Matt Ouimet: Consumers prioritizing experiences over possessions

Posted Wednesday, March 16, 2016 2:26 PM | Contributed by Jeff

Cedar Fair CEO Matt Ouimet appeared on Jim Cramer's Mad Money. He said that the theme park operators are all posting record results, and he believes that is in part because, "Consumers of all ages are prioritizing experiences over possessions. We are fundamental to society because we create great memories."

Watch the video on CNBC.

Wednesday, March 16, 2016 2:28 PM

As you can imagine, this only extends my professional crush on this guy. I've been saying "experiences not stuff" as the optimal way to live life for a few years now. I'm apparently not the only one who feels this way.

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Wednesday, March 16, 2016 3:16 PM

Would you expect the guy in charge of a company that primarily sells experiences rather than stuff to say something different? :)

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Wednesday, March 16, 2016 3:32 PM

In related news: merchandise sales at Cedar Fair parks plummet.

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Wednesday, March 16, 2016 6:39 PM

Of course he would say what he sells is selling. Where his skill lies is in how he sells it. Watch the interview.

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Wednesday, March 16, 2016 9:19 PM

Well, their merchandise has been going down hill over the past few years.

Maybe now he will start bringing back good CP experiences now, as it has been going the wrong way. The park is not what it use to be. Matt has not impressed me at all yet!

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Wednesday, March 16, 2016 9:23 PM

I was kidding. I know nothing of their merchandise sales.

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Wednesday, March 16, 2016 9:37 PM

CoffinBoy said:

Maybe now he will start bringing back good CP experiences now, as it has been going the wrong way. The park is not what it use to be. Matt has not impressed me at all yet!

Well, maybe you could get some VR goggles and have a different experience every time you visit. ;-)

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Thursday, March 17, 2016 12:27 AM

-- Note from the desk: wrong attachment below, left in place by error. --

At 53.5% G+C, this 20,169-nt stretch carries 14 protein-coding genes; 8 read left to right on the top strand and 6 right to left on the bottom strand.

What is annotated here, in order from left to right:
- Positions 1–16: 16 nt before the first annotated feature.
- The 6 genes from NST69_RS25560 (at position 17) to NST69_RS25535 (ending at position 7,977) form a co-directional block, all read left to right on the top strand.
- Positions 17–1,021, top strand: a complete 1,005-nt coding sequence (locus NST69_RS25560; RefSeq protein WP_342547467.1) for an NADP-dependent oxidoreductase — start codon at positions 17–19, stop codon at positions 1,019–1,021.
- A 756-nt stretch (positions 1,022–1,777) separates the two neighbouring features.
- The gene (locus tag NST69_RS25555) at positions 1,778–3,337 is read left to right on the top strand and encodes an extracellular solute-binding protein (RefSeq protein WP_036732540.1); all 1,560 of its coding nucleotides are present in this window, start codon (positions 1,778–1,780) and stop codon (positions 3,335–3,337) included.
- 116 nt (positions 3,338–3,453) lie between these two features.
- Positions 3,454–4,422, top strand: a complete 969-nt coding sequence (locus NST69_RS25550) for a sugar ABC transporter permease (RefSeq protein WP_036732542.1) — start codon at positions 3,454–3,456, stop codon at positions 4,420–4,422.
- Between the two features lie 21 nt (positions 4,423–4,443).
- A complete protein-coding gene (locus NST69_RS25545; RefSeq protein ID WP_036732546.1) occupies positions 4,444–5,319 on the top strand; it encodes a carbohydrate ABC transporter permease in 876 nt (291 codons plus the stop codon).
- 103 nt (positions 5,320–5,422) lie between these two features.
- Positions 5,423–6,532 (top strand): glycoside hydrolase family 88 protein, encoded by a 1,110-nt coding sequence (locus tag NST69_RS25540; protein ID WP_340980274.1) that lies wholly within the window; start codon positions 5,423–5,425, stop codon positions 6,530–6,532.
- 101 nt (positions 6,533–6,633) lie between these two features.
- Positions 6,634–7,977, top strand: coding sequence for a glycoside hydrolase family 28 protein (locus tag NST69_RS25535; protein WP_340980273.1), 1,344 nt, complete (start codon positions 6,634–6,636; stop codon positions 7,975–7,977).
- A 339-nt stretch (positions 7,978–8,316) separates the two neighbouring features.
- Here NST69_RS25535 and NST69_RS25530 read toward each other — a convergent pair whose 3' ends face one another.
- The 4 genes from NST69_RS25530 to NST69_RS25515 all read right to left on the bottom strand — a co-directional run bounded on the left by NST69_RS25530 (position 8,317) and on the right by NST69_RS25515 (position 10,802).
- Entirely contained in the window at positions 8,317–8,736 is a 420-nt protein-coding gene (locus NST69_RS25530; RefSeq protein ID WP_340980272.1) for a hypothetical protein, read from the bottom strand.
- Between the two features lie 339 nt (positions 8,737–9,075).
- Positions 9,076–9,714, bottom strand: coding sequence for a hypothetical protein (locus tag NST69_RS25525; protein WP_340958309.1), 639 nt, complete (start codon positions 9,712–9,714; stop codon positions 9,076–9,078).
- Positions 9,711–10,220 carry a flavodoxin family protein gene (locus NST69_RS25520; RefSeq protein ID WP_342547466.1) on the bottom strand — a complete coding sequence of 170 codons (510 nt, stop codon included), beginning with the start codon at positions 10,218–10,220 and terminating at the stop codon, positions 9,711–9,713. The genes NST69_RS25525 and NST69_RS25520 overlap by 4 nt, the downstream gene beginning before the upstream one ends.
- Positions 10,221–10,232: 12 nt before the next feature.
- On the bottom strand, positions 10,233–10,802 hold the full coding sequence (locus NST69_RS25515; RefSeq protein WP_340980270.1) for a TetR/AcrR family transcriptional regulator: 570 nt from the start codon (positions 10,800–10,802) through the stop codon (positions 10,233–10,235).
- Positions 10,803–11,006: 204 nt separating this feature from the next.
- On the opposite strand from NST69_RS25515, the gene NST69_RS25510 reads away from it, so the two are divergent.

I watched the interview. I like Ouimet. He has a lot of great experience and has made a lot of good decisions. But I think if you talked to him off the record, he would agree that the biggest driver of current financial performance of theme park industry is one of the longest periods of US economic growth since the end of WWII after the biggest economic downturn since the Great Depression. From a marketing aspect, I understand though talking about experience over stuff.

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Thursday, March 17, 2016 8:34 AM

CoffinBoy said:

Maybe now he will start bringing back good CP experiences now, as it has been going the wrong way.

I'm pretty sure you're going to a different park than I am. CP is ten times the park it was five years ago. It isn't perfect, but I've no desire to "bring back" the days of employees not empowered to do anything, restricted and micromanaged planning and design and a resort business that was an embarrassment.

Yes, of course the economy is driving success, but the quality of the product under his leadership has improved dramatically.

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Thursday, March 17, 2016 10:17 AM

Man...he is good. Any hint that I might have had that I could do that job one day gets dashed every time I see him speak. He just has "it". My hope is that positive culture is continuing to permeate down through the org chart.

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Thursday, March 17, 2016 10:55 AM